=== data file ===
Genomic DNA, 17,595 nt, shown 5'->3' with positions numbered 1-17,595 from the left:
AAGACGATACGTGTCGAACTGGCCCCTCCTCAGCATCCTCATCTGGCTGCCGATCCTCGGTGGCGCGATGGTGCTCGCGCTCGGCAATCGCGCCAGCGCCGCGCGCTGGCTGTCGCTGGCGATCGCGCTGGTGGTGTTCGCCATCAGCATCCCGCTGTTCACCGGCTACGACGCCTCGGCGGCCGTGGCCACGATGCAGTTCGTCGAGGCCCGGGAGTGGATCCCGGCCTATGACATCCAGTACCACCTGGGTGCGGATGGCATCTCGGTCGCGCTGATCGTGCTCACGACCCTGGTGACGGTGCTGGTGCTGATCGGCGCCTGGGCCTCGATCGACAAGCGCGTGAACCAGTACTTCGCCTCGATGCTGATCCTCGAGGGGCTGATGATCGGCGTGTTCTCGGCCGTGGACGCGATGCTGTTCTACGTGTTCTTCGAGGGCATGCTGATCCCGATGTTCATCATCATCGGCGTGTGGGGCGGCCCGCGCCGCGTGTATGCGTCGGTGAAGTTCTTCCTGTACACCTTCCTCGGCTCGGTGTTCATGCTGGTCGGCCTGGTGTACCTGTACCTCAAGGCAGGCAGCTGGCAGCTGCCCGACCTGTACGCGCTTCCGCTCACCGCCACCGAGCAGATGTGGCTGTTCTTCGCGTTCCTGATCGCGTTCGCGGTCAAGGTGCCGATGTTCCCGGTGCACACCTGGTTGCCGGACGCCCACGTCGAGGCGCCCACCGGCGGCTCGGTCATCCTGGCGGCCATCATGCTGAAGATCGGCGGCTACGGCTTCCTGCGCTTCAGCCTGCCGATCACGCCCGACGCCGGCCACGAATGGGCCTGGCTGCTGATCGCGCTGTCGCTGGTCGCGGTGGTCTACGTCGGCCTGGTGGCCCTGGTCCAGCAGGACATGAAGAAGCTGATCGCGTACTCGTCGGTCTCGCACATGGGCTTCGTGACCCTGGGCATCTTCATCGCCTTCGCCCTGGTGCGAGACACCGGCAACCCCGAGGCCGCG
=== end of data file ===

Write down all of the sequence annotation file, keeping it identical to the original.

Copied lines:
Genomic DNA, 17,595 nt, shown 5'->3' with positions numbered 1-17,595 from the left:
AAGACGATACGTGTCGAACTGGCCCCTCCTCAGCATCCTCATCTGGCTGCCGATCCTCGGTGGCGCGATGGTGCTCGCGCTCGGCAATCGCGCCAGCGCCGCGCGCTGGCTGTCGCTGGCGATCGCGCTGGTGGTGTTCGCCATCAGCATCCCGCTGTTCACCGGCTACGACGCCTCGGCGGCCGTGGCCACGATGCAGTTCGTCGAGGCCCGGGAGTGGATCCCGGCCTATGACATCCAGTACCACCTGGGTGCGGATGGCATCTCGGTCGCGCTGATCGTGCTCACGACCCTGGTGACGGTGCTGGTGCTGATCGGCGCCTGGGCCTCGATCGACAAGCGCGTGAACCAGTACTTCGCCTCGATGCTGATCCTCGAGGGGCTGATGATCGGCGTGTTCTCGGCCGTGGACGCGATGCTGTTCTACGTGTTCTTCGAGGGCATGCTGATCCCGATGTTCATCATCATCGGCGTGTGGGGCGGCCCGCGCCGCGTGTATGCGTCGGTGAAGTTCTTCCTGTACACCTTCCTCGGCTCGGTGTTCATGCTGGTCGGCCTGGTGTACCTGTACCTCAAGGCAGGCAGCTGGCAGCTGCCCGACCTGTACGCGCTTCCGCTCACCGCCACCGAGCAGATGTGGCTGTTCTTCGCGTTCCTGATCGCGTTCGCGGTCAAGGTGCCGATGTTCCCGGTGCACACCTGGTTGCCGGACGCCCACGTCGAGGCGCCCACCGGCGGCTCGGTCATCCTGGCGGCCATCATGCTGAAGATCGGCGGCTACGGCTTCCTGCGCTTCAGCCTGCCGATCACGCCCGACGCCGGCCACGAATGGGCCTGGCTGCTGATCGCGCTGTCGCTGGTCGCGGTGGTCTACGTCGGCCTGGTGGCCCTGGTCCAGCAGGACATGAAGAAGCTGATCGCGTACTCGTCGGTCTCGCACATGGGCTTCGTGACCCTGGGCATCTTCATCGCCTTCGCCCTGGTGCGAGACACCGGCAACCCCGAGGCCGCG